Tuesday, December 28, 2010
Rose Parade Floats: It's All in the Details
When a float supervisor for the 2011 Rose Parade, set for Jan. 1, in Pasadena, asked me if I was interested in volunteering for detail work, little did I know she was about to hand me a tub of uncooked split peas and a bottle of glue.
"This is for the sea turtle," she told me.
This split-pea-enhanced sea turtle was just one element of the elaborate Dole float -- a first for the Hawaii-born fruit company -- which will be heading down Colorado Boulevard on New Year's Day.
A representative from Dole invited me to volunteer and check out the floral goings-on, and despite not being able to bring CC (kids under 12 are not permitted in the Fiesta Parade Floats warehouse), I didn't want to pass up this distinctly Southern California activity.
So I made my way over to Irwindale -- about an hour's drive northeast of L.A. proper -- and found myself face-to-face with enormous and elaborate floats being readied by a large team of staff and volunteers, which also included a bevy of young Girl Scouts.
Created and designed by Raul Rodriguez of float-building company Fiesta Parade Floats (which has, incidentally, built 17 consecutive Sweepstakes Trophy winners in the Rose Parade), Dole's parade entry, "Living Well in Paradise," will sport a replica statue of King Kamehameha, waterfalls, roses, orchids, hydrangeas, fruit and, of course, my sea turtle.
The work itself was very detail-oriented, as the supervisor suggested. People were even coming around to check that spaces between split peas weren't too wide or sloppy. Eek! Lucky for me, my peas were just fine.
While I was worried that boredom or frustration would set in quickly, I was surprised by how zen-like I felt by just arranging peas in their proper places. It was actually pretty relaxing and a task I could do while putting my brain in low-stress mode -- something I don't give myself the chance to do very often. Plus, it was kind of like the game "Tetris," in that I was always trying to find misshapen peas (splittier peas?) to fill oddly shaped spaces.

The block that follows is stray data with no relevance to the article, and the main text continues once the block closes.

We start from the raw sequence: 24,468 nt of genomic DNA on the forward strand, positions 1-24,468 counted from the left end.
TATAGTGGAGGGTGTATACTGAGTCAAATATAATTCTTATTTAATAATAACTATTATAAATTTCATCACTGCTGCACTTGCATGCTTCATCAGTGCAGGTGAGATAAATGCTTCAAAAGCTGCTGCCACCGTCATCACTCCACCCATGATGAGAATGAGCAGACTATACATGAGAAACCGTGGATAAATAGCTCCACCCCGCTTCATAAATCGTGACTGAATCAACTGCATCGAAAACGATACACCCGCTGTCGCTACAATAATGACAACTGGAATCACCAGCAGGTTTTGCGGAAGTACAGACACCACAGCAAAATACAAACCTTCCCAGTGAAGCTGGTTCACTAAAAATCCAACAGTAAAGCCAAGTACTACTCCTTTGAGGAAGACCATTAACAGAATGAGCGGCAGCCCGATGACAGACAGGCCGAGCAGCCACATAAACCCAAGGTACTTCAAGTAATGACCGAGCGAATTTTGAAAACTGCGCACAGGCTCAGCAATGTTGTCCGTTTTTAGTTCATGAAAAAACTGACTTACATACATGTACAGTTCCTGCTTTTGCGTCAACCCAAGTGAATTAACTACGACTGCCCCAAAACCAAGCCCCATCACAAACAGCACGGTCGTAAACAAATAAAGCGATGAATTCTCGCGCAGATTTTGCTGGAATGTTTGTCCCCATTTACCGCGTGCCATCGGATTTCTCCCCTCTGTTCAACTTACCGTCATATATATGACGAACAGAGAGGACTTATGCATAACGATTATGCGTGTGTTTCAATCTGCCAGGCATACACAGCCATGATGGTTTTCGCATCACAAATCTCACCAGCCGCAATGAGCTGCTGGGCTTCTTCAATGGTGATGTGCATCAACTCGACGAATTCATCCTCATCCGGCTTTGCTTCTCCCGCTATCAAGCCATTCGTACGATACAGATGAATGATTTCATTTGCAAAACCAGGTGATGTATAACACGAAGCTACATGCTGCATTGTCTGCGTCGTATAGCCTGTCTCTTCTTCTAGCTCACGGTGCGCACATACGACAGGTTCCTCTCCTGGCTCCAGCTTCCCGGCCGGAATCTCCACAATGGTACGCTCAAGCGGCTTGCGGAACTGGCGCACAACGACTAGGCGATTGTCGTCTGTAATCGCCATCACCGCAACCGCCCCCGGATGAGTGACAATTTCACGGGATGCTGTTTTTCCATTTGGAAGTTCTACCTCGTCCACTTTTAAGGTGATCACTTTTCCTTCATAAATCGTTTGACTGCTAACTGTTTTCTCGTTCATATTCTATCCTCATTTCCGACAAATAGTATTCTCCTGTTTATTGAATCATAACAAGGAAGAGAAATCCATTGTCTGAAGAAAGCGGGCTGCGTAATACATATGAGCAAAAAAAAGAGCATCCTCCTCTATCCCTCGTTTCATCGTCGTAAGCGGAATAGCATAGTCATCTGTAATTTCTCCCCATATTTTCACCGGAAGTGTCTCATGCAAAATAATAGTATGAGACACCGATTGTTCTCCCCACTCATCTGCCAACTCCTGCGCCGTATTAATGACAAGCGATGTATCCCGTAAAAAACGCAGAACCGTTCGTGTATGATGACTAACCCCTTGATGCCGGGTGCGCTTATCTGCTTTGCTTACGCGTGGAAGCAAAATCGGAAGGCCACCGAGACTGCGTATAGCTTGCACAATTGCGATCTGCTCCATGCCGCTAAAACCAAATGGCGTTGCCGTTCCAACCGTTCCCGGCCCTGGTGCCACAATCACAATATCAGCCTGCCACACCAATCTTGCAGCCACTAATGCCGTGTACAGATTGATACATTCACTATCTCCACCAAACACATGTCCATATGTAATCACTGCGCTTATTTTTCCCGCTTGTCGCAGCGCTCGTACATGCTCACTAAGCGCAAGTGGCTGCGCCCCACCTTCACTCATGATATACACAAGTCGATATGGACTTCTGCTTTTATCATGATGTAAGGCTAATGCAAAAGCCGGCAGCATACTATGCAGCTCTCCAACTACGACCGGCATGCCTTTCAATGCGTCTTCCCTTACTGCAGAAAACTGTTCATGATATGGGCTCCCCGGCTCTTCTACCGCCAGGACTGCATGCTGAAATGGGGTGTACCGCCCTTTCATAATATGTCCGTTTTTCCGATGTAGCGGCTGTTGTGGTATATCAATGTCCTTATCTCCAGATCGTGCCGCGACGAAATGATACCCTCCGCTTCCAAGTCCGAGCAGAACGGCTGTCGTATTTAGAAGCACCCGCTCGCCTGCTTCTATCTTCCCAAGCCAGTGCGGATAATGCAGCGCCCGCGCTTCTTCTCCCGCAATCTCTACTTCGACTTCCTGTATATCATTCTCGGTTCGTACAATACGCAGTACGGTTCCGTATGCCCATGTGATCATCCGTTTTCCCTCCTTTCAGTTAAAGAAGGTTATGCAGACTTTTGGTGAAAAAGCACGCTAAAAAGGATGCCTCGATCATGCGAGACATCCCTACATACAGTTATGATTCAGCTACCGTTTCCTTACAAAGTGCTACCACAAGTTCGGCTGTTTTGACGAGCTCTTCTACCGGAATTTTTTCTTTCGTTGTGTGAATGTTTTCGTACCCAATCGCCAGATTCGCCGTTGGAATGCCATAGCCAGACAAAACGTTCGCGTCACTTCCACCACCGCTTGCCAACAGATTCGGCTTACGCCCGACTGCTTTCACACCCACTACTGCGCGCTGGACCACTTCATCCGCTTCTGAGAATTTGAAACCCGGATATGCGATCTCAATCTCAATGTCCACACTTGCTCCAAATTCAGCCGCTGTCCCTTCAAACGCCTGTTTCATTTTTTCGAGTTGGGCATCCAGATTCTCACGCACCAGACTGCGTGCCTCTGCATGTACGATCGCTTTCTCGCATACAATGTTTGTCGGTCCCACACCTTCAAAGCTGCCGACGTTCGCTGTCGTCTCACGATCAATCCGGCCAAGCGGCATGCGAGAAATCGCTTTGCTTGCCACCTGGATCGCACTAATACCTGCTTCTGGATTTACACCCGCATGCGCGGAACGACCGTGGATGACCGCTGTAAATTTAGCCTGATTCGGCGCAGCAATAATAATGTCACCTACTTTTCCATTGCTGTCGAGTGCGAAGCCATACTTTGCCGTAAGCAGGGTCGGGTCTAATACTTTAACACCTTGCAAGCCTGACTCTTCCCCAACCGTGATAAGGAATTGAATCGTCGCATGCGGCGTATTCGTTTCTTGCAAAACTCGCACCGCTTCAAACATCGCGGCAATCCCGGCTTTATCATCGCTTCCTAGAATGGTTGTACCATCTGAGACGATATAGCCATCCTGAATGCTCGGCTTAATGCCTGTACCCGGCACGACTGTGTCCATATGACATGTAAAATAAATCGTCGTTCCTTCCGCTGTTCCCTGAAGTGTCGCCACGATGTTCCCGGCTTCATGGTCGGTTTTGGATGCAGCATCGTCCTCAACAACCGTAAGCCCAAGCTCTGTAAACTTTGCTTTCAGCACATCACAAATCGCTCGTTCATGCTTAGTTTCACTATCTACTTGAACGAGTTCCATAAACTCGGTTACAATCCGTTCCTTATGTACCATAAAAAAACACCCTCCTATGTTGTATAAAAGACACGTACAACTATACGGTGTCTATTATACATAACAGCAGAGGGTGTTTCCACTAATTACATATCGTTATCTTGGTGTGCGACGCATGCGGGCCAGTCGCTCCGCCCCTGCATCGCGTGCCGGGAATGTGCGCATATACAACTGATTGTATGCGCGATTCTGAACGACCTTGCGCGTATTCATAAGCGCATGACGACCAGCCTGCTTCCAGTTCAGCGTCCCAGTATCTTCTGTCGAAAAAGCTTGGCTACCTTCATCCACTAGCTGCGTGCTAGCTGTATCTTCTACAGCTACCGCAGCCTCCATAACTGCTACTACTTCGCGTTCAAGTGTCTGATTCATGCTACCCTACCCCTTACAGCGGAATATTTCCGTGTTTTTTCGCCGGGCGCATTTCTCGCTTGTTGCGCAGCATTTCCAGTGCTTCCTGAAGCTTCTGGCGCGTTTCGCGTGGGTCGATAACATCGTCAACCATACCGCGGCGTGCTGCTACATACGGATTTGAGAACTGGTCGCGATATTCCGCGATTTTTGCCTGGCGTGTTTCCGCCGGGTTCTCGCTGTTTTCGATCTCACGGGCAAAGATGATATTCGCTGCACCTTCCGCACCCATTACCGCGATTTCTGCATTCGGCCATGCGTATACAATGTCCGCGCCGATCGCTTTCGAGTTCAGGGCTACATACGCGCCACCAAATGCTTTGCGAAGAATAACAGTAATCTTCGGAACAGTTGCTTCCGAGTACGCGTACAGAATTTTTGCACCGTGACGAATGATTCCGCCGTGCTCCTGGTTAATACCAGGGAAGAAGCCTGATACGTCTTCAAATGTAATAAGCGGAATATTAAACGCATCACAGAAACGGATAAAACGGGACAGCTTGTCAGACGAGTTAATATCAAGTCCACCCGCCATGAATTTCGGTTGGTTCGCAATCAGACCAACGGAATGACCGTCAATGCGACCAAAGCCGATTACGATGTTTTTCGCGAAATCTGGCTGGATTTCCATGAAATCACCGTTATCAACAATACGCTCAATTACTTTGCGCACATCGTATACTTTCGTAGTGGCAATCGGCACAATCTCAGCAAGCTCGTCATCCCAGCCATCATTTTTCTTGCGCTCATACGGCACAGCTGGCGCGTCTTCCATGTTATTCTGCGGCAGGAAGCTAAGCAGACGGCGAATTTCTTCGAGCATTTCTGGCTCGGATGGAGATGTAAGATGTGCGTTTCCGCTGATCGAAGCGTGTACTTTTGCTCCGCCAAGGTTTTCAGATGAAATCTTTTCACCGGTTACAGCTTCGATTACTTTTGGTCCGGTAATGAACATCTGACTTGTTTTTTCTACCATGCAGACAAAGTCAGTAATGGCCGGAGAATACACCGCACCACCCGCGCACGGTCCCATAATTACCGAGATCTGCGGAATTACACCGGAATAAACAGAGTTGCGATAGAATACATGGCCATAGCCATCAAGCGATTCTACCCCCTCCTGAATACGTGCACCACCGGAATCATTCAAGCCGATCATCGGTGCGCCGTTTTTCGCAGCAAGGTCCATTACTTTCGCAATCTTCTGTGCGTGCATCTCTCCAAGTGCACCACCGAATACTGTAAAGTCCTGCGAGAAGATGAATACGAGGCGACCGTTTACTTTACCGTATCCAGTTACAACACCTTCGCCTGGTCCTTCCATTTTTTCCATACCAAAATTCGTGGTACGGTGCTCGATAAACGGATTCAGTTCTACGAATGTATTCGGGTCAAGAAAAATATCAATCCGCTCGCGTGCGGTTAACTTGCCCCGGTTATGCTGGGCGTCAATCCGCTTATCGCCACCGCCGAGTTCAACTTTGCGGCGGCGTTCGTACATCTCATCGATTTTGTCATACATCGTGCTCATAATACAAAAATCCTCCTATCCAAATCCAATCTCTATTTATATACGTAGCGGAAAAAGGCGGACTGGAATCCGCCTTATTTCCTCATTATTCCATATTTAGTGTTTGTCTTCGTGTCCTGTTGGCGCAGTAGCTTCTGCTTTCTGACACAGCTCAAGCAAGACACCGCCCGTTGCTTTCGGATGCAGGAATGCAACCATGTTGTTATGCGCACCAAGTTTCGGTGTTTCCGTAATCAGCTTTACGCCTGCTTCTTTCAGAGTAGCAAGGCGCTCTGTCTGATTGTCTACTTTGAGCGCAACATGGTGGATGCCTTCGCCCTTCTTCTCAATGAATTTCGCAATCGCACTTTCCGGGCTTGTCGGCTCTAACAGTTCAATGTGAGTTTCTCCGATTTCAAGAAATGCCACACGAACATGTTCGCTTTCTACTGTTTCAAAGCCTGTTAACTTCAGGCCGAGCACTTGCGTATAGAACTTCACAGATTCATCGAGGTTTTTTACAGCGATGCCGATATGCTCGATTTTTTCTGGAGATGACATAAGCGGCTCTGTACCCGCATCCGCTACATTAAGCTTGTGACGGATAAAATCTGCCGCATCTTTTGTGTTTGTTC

Anyway, three hours ended up flying by. As for my turtle, I only filled about four patches on his right flipper. Seriously.
That only added to my amazement about how all of the Parade elves get this enormous job done. It also made me better appreciate the finished products, as I saw people walking around cutting straw flowers into fine powder and gluing black beans onto over-sized fish.
Check out the above photo gallery. I was able to spy preparations for other floats, including the ones from Kaiser Permanente, the Ronald Reagan Centennial and the Beverly Hills Tournament of Roses Committee.
For information about kid-friendly float decorating closer to the Rose Parade site in Pasadena, visit www.tournamentofroses.com.